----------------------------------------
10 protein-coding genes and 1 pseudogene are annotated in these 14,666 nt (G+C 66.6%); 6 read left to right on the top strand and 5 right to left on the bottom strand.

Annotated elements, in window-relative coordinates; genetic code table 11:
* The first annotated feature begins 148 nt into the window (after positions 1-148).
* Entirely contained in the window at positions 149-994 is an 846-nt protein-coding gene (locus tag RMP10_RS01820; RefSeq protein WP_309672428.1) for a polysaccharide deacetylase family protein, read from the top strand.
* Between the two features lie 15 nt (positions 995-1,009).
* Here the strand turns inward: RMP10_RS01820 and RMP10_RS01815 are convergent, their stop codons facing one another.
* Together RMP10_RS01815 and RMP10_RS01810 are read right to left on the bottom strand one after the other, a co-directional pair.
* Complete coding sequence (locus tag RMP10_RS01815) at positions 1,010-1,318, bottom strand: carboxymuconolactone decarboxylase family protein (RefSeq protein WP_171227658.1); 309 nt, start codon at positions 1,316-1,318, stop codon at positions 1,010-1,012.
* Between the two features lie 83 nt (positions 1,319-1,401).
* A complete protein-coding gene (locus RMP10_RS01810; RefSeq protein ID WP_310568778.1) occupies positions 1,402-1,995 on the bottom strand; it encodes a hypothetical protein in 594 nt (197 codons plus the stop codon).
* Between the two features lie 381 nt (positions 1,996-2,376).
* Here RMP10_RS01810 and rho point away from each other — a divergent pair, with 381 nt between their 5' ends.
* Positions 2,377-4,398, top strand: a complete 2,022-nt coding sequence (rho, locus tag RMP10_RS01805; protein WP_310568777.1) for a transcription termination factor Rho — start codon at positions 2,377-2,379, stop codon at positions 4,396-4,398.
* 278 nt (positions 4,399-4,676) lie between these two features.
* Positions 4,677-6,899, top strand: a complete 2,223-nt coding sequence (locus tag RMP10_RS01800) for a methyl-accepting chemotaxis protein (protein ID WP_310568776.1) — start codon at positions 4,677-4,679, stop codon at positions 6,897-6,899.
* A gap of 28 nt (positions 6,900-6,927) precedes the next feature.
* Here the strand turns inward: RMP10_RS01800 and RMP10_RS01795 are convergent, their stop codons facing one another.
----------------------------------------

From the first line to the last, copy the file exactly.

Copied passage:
10 protein-coding genes and 1 pseudogene are annotated in these 14,666 nt (G+C 66.6%); 6 read left to right on the top strand and 5 right to left on the bottom strand.

Annotated elements, in window-relative coordinates; genetic code table 11:
* The first annotated feature begins 148 nt into the window (after positions 1-148).
* Entirely contained in the window at positions 149-994 is an 846-nt protein-coding gene (locus tag RMP10_RS01820; RefSeq protein WP_309672428.1) for a polysaccharide deacetylase family protein, read from the top strand.
* Between the two features lie 15 nt (positions 995-1,009).
* Here the strand turns inward: RMP10_RS01820 and RMP10_RS01815 are convergent, their stop codons facing one another.
* Together RMP10_RS01815 and RMP10_RS01810 are read right to left on the bottom strand one after the other, a co-directional pair.
* Complete coding sequence (locus tag RMP10_RS01815) at positions 1,010-1,318, bottom strand: carboxymuconolactone decarboxylase family protein (RefSeq protein WP_171227658.1); 309 nt, start codon at positions 1,316-1,318, stop codon at positions 1,010-1,012.
* Between the two features lie 83 nt (positions 1,319-1,401).
* A complete protein-coding gene (locus RMP10_RS01810; RefSeq protein ID WP_310568778.1) occupies positions 1,402-1,995 on the bottom strand; it encodes a hypothetical protein in 594 nt (197 codons plus the stop codon).
* Between the two features lie 381 nt (positions 1,996-2,376).
* Here RMP10_RS01810 and rho point away from each other — a divergent pair, with 381 nt between their 5' ends.
* Positions 2,377-4,398, top strand: a complete 2,022-nt coding sequence (rho, locus tag RMP10_RS01805; protein WP_310568777.1) for a transcription termination factor Rho — start codon at positions 2,377-2,379, stop codon at positions 4,396-4,398.
* 278 nt (positions 4,399-4,676) lie between these two features.
* Positions 4,677-6,899, top strand: a complete 2,223-nt coding sequence (locus tag RMP10_RS01800) for a methyl-accepting chemotaxis protein (protein ID WP_310568776.1) — start codon at positions 4,677-4,679, stop codon at positions 6,897-6,899.
* A gap of 28 nt (positions 6,900-6,927) precedes the next feature.
* Here the strand turns inward: RMP10_RS01800 and RMP10_RS01795 are convergent, their stop codons facing one another.